I encourage my students to start thinking about a favorite number. Sometimes I ask if anyone has a favorite number, and I get a few students tossing up a 'random' number to make their point that any number is as good as the next. I get a few students staring blankly, like numerical favoritism is for nerds. And it is. I get some students who see that a number could be pleasing in some sense, and they are able to choose a favorite, or a few that stand out as candidates.

A number can be fun to write. Its numerical representation can possess some visual aesthetic quality. It can be just the right size. It can occur in interesting contexts. It can play a role in elegant statements describing a complexity that has chosen to highlight a particular number.

My own favorite number is 17. It is small, but not too small. It is prime, a Fermat prime in fact. There are 17 distinct wallpaper patterns. Gauss showed that you can construct a regular 17-sided polygon with compass and straightedge. The smallest number of clues necessary for a uniquely solvable Sudoku puzzle is believed to be 17. But I digress. I was just giving an example of a favorite number (existential instantiation), I am not trying to make you feel bad about your own favorite number.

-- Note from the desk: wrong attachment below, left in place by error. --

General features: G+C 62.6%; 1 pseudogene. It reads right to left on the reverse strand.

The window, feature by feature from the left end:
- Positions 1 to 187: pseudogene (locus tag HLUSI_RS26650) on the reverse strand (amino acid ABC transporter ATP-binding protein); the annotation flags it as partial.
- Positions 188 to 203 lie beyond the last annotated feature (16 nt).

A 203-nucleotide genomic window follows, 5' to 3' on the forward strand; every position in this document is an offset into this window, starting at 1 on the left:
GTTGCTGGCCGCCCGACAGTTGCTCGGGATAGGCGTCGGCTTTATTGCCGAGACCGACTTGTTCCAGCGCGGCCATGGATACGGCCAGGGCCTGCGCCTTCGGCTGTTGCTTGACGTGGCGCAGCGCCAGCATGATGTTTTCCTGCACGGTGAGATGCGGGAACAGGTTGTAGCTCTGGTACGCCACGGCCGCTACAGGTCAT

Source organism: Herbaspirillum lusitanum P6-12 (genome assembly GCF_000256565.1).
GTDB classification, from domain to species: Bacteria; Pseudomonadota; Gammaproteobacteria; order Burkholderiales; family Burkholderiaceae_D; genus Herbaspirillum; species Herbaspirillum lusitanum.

A number can be fun to write. Its numerical representation can possess some visual aesthetic quality. It can be just the right size. It can occur in interesting contexts. It can play a role in elegant statements describing a complexity that has chosen to highlight a particular number.

My own favorite number is 17. It is small, but not too small. It is prime, a Fermat prime in fact. There are 17 distinct wallpaper patterns. Gauss showed that you can construct a regular 17-sided polygon with compass and straightedge. The smallest number of clues necessary for a uniquely solvable Sudoku puzzle is believed to be 17. But I digress. I was just giving an example of a favorite number (existential instantiation), I am not trying to make you feel bad about your own favorite number.

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